WASHINGTON -- The document seemed innocuous enough: a survey of government data on reservoirs and dams on CD-ROM. But then came last month's federal directive to U.S. libraries: "Destroy the report."
So a Syracuse University library clerk broke the disc into pieces, saving a single shard to prove that the deed was done.
The unusual order from the Government Printing Office reflects one of the hidden casualties of the Sept. 11 terrorist attacks: the public's shrinking access to information that many once took for granted.
Want to find out whether there are any hazardous waste sites near the local day-care center? What safety controls are in place at nuclear power plants? Or how many people are incarcerated in terrorist-related probes?
Since Sept. 11, it has become much harder to get such information from the federal government, a growing number of states and public libraries as heightened concern about national security has often trumped the public's "right to know:"
* At least 15 federal agencies have yanked potentially sensitive information off the Internet, or removed Web sites altogether, for fear that terrorists could exploit the government data. The excised material ranges from information on chemical reactors and risk-management programs to airport data and mapping of oil pipelines.
* Several states have followed the federal government's lead. California, for example, has removed information on dams and aqueducts, state officials said.
* Members of the public who want to use reading rooms at federal agencies such as the Internal Revenue Service must now make an appointment and be escorted by an employee to ensure that information is not misused.
* The Government Printing Office has begun ordering about 1,300 libraries nationwide that serve as federal depositories to destroy government records that federal agencies say could be too sensitive for public consumption.
* Federal agencies are imposing a stricter standard in reviewing hundreds of thousands of Freedom of Information Act requests from the public each year; officials no longer have to show that disclosure would cause "substantial harm" before rejecting a request. Watchdog groups say they have already started to see rejections of requests that likely would have been granted before.
The trend reverses a decades-long shift toward greater public access to information, even highly sensitive documents such as the Pentagon Papers or unconventional manifestos such as "The Anarchist's Cookbook," a compilation of recipes for making bombs. The popularity of the Internet has made sensitive information even easier to come by in recent years, but the events of Sept. 11 are now fueling a new debate in Washington: How much do Americans need to know?
Attacks Place Internet Content in New Light
The swinging of the pendulum away from open records, supporters of the trend say, is a necessary safeguard against terrorists who could use sensitive public information to attack airports, water treatment plants, nuclear reactors and more.
In an Oct. 12 memo announcing the new Freedom of Information Act policies, Atty. Gen. John Ashcroft said that, while "a well-informed citizenry" is essential to government accountability, national security should be a priority.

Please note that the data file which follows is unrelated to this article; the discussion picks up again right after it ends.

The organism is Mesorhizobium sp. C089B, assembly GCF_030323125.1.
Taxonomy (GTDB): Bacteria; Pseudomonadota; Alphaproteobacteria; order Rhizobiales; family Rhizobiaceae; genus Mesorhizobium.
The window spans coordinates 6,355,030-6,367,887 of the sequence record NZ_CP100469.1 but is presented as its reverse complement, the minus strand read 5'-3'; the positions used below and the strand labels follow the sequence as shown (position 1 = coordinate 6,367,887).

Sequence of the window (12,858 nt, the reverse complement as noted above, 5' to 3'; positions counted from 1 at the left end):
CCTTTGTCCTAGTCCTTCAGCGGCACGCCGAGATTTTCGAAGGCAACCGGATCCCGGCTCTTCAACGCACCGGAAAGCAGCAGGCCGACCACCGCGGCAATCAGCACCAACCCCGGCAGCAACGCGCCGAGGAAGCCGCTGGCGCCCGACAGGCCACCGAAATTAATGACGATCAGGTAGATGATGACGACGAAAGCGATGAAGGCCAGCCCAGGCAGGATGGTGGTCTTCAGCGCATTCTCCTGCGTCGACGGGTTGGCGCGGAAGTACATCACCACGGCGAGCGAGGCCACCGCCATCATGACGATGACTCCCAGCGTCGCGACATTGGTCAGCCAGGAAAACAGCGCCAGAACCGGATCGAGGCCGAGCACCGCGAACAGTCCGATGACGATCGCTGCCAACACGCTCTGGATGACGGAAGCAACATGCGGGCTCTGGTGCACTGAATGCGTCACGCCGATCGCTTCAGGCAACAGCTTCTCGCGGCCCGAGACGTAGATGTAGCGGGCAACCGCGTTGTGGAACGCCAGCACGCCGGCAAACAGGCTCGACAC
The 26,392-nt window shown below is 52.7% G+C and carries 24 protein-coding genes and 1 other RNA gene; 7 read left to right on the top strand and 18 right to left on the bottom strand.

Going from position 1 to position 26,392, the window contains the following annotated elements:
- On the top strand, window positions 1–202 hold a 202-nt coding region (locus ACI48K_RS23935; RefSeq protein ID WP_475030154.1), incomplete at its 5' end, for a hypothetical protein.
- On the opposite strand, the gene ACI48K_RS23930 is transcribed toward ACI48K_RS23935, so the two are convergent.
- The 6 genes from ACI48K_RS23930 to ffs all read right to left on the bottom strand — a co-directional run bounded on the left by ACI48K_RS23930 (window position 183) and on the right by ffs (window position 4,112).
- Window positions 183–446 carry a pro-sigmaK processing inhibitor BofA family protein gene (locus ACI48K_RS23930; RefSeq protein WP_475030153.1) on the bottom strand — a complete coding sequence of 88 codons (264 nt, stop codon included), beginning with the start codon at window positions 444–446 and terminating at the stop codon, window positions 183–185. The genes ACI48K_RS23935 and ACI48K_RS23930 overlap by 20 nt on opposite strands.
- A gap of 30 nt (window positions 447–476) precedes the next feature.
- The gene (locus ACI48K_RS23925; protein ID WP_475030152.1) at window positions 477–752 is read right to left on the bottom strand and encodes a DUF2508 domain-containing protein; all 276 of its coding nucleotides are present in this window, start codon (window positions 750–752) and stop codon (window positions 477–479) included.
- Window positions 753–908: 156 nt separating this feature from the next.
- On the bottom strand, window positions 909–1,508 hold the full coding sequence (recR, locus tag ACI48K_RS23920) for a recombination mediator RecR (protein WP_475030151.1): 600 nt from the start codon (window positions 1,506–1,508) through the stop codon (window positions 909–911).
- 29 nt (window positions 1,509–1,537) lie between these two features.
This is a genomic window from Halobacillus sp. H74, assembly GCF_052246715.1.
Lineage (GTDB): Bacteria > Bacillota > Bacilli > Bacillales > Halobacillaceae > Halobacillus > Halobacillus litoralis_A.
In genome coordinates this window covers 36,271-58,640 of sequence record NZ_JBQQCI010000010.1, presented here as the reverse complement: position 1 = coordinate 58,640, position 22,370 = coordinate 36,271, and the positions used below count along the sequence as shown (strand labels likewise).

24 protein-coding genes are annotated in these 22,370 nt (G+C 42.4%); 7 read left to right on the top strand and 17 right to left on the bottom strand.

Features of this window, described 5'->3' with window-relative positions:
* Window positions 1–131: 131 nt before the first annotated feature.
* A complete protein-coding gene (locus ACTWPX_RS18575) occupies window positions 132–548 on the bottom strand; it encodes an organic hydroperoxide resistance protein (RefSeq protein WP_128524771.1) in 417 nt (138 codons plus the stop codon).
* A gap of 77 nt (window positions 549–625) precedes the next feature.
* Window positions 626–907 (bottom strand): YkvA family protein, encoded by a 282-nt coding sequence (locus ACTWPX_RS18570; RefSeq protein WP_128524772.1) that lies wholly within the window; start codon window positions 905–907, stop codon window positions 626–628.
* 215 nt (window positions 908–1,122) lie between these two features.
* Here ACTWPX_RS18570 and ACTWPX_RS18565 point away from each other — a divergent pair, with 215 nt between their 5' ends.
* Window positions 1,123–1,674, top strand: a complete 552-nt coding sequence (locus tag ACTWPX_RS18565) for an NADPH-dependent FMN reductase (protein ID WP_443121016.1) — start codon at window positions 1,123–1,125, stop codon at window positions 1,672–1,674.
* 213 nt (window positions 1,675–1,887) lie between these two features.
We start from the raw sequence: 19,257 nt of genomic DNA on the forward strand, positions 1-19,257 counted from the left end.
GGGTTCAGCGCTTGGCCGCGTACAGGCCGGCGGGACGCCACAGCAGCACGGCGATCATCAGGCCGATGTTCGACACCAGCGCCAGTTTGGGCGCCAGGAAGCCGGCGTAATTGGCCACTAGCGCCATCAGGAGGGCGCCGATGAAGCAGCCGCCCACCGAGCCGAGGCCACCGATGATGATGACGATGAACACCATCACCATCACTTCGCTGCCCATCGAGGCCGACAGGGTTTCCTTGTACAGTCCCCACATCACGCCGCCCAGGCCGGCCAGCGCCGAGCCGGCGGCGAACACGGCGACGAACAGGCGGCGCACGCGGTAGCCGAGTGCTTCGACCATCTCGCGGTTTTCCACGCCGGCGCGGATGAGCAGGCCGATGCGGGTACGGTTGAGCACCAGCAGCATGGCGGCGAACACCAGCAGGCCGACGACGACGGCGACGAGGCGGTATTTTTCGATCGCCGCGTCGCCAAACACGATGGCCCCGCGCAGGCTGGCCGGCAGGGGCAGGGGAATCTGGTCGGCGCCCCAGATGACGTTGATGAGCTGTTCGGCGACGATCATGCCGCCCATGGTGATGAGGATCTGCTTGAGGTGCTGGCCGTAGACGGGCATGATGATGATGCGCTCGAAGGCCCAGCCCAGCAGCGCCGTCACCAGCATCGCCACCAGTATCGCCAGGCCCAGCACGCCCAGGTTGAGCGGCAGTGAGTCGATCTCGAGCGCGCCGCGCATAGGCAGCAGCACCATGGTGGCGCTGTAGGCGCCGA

"The tragic events of Sept. 11 have compelled us to carefully review all of the information we make available to the public over the Internet in a new light," Elaine Stanley, an Environmental Protection Agency official, told a House subcommittee earlier this month.
But academicians, public interest groups, media representatives and others warn of an overreaction.
"Do you pull all the Rand McNally atlases from the libraries? I mean, how far do you go?" asked Julia Wallace, head of the government publications library at the University of Minnesota.
"I'm certainly worried by what I've seen," said Gary Bass, executive director of OMB Watch, a nonprofit group in Washington that monitors the Office of Management and Budget and advocates greater access to government data on environmental and other issues.
"In an open society such as ours, you always run the risk that someone is going to use information in a bad way," Bass said. "You have to take every step to minimize those risks without undermining our democratic principles. You can't just shut down the flow of information."
It's a fine line acknowledged by Stanley. "[The] EPA is aware that we need a balance between protecting sensitive information in the interest of national security and maintaining access to the information that citizens can use to protect their health and the environment in their communities."
The Sept. 11 hijackers, using readily accessible tools like box cutters, the Internet and Boeing flight manuals, hatched a plot too brazen for many to fathom. It forced authorities to consider whether a range of public sites and sensitive facilities was much more vulnerable than they had realized--and whether public records could provide a playbook for targeting them.
Officials acknowledge that there are very few examples of terrorists actually using public records to glean sensitive information, but they say that the terrorist attacks prove the need for extraordinary caution.